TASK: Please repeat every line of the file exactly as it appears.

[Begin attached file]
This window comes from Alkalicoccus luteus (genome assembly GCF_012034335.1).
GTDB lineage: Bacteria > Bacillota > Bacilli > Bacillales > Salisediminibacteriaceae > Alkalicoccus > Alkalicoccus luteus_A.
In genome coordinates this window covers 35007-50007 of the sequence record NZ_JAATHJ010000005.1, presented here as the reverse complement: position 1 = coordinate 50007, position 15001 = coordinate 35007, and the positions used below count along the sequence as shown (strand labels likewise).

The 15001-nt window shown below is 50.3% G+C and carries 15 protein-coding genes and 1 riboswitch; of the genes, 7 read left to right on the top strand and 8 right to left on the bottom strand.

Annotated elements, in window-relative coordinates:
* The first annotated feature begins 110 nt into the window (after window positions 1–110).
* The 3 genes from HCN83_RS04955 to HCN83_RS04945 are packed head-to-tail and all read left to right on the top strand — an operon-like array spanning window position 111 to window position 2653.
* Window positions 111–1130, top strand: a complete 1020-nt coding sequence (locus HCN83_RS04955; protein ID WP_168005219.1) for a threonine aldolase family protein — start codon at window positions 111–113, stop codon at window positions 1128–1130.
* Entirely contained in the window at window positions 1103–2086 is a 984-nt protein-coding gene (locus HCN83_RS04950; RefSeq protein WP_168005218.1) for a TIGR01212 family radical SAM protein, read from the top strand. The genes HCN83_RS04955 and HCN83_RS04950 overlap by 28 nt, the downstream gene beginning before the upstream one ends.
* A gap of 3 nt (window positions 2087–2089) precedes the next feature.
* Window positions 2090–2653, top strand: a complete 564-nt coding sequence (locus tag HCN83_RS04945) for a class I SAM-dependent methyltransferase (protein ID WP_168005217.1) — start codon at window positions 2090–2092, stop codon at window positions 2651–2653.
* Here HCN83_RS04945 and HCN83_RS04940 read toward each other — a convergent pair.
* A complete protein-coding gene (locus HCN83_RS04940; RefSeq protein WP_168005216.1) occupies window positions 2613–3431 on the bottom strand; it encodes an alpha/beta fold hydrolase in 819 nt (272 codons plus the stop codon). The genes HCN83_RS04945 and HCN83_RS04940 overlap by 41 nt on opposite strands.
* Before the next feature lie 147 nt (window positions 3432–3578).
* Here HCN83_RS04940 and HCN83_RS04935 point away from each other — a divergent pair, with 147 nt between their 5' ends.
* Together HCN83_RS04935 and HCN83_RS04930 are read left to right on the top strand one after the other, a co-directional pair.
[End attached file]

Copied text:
This window comes from Alkalicoccus luteus (genome assembly GCF_012034335.1).
GTDB lineage: Bacteria > Bacillota > Bacilli > Bacillales > Salisediminibacteriaceae > Alkalicoccus > Alkalicoccus luteus_A.
In genome coordinates this window covers 35007-50007 of the sequence record NZ_JAATHJ010000005.1, presented here as the reverse complement: position 1 = coordinate 50007, position 15001 = coordinate 35007, and the positions used below count along the sequence as shown (strand labels likewise).

The 15001-nt window shown below is 50.3% G+C and carries 15 protein-coding genes and 1 riboswitch; of the genes, 7 read left to right on the top strand and 8 right to left on the bottom strand.

Annotated elements, in window-relative coordinates:
* The first annotated feature begins 110 nt into the window (after window positions 1–110).
* The 3 genes from HCN83_RS04955 to HCN83_RS04945 are packed head-to-tail and all read left to right on the top strand — an operon-like array spanning window position 111 to window position 2653.
* Window positions 111–1130, top strand: a complete 1020-nt coding sequence (locus HCN83_RS04955; protein ID WP_168005219.1) for a threonine aldolase family protein — start codon at window positions 111–113, stop codon at window positions 1128–1130.
* Entirely contained in the window at window positions 1103–2086 is a 984-nt protein-coding gene (locus HCN83_RS04950; RefSeq protein WP_168005218.1) for a TIGR01212 family radical SAM protein, read from the top strand. The genes HCN83_RS04955 and HCN83_RS04950 overlap by 28 nt, the downstream gene beginning before the upstream one ends.
* A gap of 3 nt (window positions 2087–2089) precedes the next feature.
* Window positions 2090–2653, top strand: a complete 564-nt coding sequence (locus tag HCN83_RS04945) for a class I SAM-dependent methyltransferase (protein ID WP_168005217.1) — start codon at window positions 2090–2092, stop codon at window positions 2651–2653.
* Here HCN83_RS04945 and HCN83_RS04940 read toward each other — a convergent pair.
* A complete protein-coding gene (locus HCN83_RS04940; RefSeq protein WP_168005216.1) occupies window positions 2613–3431 on the bottom strand; it encodes an alpha/beta fold hydrolase in 819 nt (272 codons plus the stop codon). The genes HCN83_RS04945 and HCN83_RS04940 overlap by 41 nt on opposite strands.
* Before the next feature lie 147 nt (window positions 3432–3578).
* Here HCN83_RS04940 and HCN83_RS04935 point away from each other — a divergent pair, with 147 nt between their 5' ends.
* Together HCN83_RS04935 and HCN83_RS04930 are read left to right on the top strand one after the other, a co-directional pair.